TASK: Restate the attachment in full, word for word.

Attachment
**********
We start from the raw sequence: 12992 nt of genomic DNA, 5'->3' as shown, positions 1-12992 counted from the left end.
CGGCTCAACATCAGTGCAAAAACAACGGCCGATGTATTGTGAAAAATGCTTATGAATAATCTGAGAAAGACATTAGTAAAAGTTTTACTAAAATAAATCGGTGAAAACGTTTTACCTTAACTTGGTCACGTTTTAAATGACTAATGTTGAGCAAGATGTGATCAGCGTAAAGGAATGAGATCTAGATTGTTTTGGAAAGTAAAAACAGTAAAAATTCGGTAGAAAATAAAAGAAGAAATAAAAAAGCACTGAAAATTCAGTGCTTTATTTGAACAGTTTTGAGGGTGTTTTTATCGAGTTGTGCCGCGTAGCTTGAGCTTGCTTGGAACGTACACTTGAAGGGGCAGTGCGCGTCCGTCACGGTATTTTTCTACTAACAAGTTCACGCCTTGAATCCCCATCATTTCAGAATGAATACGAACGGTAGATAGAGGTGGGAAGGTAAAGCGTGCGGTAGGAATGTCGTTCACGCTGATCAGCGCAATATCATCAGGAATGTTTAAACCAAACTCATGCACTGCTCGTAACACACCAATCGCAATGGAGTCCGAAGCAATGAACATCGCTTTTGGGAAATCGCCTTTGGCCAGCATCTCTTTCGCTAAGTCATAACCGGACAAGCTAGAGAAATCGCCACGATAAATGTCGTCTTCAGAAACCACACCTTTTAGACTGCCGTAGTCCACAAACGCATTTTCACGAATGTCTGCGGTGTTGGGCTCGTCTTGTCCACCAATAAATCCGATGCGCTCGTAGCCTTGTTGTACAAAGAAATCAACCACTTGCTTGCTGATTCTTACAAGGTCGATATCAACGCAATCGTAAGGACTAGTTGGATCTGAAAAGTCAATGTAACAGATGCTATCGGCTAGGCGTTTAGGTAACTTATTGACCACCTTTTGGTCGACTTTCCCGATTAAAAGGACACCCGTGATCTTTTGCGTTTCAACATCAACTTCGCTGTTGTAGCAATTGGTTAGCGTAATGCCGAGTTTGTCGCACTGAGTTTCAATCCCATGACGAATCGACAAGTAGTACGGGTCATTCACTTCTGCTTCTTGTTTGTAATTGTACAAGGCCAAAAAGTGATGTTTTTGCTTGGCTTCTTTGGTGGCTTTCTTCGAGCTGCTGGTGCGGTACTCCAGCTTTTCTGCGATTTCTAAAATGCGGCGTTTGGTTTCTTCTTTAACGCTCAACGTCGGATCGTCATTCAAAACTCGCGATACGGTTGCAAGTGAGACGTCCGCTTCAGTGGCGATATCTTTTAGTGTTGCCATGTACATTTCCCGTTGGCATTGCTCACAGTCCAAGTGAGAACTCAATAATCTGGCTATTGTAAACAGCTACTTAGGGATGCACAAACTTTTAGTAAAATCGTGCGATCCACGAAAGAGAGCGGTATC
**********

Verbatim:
We start from the raw sequence: 12992 nt of genomic DNA, 5'->3' as shown, positions 1-12992 counted from the left end.
CGGCTCAACATCAGTGCAAAAACAACGGCCGATGTATTGTGAAAAATGCTTATGAATAATCTGAGAAAGACATTAGTAAAAGTTTTACTAAAATAAATCGGTGAAAACGTTTTACCTTAACTTGGTCACGTTTTAAATGACTAATGTTGAGCAAGATGTGATCAGCGTAAAGGAATGAGATCTAGATTGTTTTGGAAAGTAAAAACAGTAAAAATTCGGTAGAAAATAAAAGAAGAAATAAAAAAGCACTGAAAATTCAGTGCTTTATTTGAACAGTTTTGAGGGTGTTTTTATCGAGTTGTGCCGCGTAGCTTGAGCTTGCTTGGAACGTACACTTGAAGGGGCAGTGCGCGTCCGTCACGGTATTTTTCTACTAACAAGTTCACGCCTTGAATCCCCATCATTTCAGAATGAATACGAACGGTAGATAGAGGTGGGAAGGTAAAGCGTGCGGTAGGAATGTCGTTCACGCTGATCAGCGCAATATCATCAGGAATGTTTAAACCAAACTCATGCACTGCTCGTAACACACCAATCGCAATGGAGTCCGAAGCAATGAACATCGCTTTTGGGAAATCGCCTTTGGCCAGCATCTCTTTCGCTAAGTCATAACCGGACAAGCTAGAGAAATCGCCACGATAAATGTCGTCTTCAGAAACCACACCTTTTAGACTGCCGTAGTCCACAAACGCATTTTCACGAATGTCTGCGGTGTTGGGCTCGTCTTGTCCACCAATAAATCCGATGCGCTCGTAGCCTTGTTGTACAAAGAAATCAACCACTTGCTTGCTGATTCTTACAAGGTCGATATCAACGCAATCGTAAGGACTAGTTGGATCTGAAAAGTCAATGTAACAGATGCTATCGGCTAGGCGTTTAGGTAACTTATTGACCACCTTTTGGTCGACTTTCCCGATTAAAAGGACACCCGTGATCTTTTGCGTTTCAACATCAACTTCGCTGTTGTAGCAATTGGTTAGCGTAATGCCGAGTTTGTCGCACTGAGTTTCAATCCCATGACGAATCGACAAGTAGTACGGGTCATTCACTTCTGCTTCTTGTTTGTAATTGTACAAGGCCAAAAAGTGATGTTTTTGCTTGGCTTCTTTGGTGGCTTTCTTCGAGCTGCTGGTGCGGTACTCCAGCTTTTCTGCGATTTCTAAAATGCGGCGTTTGGTTTCTTCTTTAACGCTCAACGTCGGATCGTCATTCAAAACTCGCGATACGGTTGCAAGTGAGACGTCCGCTTCAGTGGCGATATCTTTTAGTGTTGCCATGTACATTTCCCGTTGGCATTGCTCACAGTCCAAGTGAGAACTCAATAATCTGGCTATTGTAAACAGCTACTTAGGGATGCACAAACTTTTAGTAAAATCGTGCGATCCACGAAAGAGAGCGGTATC